I do wish the chainstay were sub 17 but whatever. Guys 6'3" need swingarms too.
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  24. #424
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    Thanks man! Great info to know.

  25. #425
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    Quote Originally Posted by kidwoo View Post

    I do wish the chainstay were sub 17 but whatever. Guys 6'3" need swingarms too.
    Yes we do.

  26. #426
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    I'm still mad at you people.
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  27. #427
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    Quote Originally Posted by kidwoo View Post
    If that linkage plot is correct, it's not really that progressive, a little less than what he's got for the 5 spot actually. I stuffed like 6-8 rubber bands in the monarch on my 5 spot and thought it ended up pretty good. I'm guessing this would be similar. It does look better than what weagle did on some of the pivot trailbikes though.

    My 5 spot is still my benchmark for all around awesomeness that covers all bases pretty well. If this is similar just with the obvious difference in travel and geo, I think it'll be pretty damn good, as in pretty nimble but still composed when you knock the living crap out of something. That's the way I remember my spot. If I could have gotten a swingarm that just moved the rear axle up on my 5 spot to lower the BB and slacken it, I'd still be completely happy riding that bike. So.......maybe this is that.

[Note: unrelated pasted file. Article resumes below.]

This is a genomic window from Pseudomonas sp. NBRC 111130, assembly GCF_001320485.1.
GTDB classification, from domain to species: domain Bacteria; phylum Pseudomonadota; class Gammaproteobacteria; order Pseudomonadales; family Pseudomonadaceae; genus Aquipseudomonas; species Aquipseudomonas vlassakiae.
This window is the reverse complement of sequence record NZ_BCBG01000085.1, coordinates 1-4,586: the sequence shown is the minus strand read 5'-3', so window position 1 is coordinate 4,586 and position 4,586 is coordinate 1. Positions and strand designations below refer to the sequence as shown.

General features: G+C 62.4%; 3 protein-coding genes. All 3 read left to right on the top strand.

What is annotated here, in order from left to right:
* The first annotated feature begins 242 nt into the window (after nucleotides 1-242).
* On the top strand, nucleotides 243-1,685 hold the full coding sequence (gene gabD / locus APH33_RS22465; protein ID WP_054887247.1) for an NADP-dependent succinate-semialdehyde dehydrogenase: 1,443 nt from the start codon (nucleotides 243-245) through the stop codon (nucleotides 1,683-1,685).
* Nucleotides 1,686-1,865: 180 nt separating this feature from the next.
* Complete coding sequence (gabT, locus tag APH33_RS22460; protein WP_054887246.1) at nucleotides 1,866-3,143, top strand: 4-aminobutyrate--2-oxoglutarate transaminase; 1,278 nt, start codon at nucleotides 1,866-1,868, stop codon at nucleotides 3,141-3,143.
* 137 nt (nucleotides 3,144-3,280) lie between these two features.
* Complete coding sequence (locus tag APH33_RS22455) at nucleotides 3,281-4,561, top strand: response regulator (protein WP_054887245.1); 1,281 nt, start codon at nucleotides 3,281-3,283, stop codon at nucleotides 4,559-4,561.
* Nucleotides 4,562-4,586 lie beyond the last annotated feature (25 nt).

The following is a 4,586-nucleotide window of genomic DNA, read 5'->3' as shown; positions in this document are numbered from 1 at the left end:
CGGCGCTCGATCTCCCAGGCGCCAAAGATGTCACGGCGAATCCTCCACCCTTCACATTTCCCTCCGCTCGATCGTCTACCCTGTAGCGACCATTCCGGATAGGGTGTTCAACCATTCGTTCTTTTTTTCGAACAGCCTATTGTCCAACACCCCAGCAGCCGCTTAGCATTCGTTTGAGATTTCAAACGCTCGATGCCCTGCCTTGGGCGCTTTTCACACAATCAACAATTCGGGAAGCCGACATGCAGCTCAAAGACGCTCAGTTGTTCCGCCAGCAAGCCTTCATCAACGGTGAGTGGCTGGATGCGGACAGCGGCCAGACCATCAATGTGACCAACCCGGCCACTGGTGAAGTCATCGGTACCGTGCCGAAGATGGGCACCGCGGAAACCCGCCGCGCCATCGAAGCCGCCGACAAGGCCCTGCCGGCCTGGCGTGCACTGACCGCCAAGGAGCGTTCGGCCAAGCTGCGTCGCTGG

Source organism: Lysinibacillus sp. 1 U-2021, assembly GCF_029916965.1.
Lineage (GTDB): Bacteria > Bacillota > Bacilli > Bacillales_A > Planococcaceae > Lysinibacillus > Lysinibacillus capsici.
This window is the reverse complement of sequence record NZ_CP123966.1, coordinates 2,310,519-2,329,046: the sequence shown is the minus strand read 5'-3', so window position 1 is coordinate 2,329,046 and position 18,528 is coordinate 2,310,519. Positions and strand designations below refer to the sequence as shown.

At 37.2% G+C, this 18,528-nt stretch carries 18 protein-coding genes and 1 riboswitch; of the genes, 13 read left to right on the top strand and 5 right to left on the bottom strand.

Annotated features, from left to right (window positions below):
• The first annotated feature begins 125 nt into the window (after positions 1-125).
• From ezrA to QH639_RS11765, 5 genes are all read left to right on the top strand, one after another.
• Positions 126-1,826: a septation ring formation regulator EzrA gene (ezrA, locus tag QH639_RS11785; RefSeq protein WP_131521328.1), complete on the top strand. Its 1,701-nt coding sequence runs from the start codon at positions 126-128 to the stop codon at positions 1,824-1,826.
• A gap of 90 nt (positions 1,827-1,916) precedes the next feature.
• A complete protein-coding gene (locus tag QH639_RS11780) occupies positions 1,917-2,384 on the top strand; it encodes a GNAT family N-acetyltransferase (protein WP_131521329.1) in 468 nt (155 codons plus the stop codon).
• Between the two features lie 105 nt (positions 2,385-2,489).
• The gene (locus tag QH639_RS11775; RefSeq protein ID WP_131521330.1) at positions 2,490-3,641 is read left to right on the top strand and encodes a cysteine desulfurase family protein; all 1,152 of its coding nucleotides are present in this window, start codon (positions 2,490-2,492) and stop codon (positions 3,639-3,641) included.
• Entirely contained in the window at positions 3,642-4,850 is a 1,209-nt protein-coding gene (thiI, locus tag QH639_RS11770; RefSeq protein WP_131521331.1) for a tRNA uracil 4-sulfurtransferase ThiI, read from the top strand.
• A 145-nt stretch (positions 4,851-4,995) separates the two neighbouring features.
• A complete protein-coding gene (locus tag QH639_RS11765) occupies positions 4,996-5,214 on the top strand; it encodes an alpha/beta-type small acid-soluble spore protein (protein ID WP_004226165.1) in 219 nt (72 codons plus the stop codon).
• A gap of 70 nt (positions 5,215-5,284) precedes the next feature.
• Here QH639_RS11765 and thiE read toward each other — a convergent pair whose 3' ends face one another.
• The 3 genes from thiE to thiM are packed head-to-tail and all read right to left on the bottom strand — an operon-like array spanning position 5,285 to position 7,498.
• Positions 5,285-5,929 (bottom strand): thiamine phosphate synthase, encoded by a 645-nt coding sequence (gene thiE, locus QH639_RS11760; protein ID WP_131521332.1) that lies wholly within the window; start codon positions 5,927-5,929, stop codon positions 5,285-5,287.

I do wish the chainstay were sub 17 but whatever. Guys 6'3" need swingarms too.
    Did you mod your spot? Offset bushings or Angleset?

  28. #428
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    Good memory?

    At first, it was an angleset because I had a 1 1/8" fork. Then I got a pike and couldn't use that so I got some offset bushings that produced a less dramatic effect.

    The angleset was a better setup for sure. It put the headangle at about 65+. It was awesome. The stiffness of a tapered pike was awesome too though.....win some you lose some.

    I tend to 'mod' most of my bikes though. Which is why I was already thinking about the swingarm. I looked into getting one made.
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  29. #429
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    Quote Originally Posted by kidwoo View Post
    Good memory?

    At first, it was an angleset because I had a 1 1/8" fork. Then I got a I pike and couldn't use that so I got some offset bushings that produced a less dramatic effect.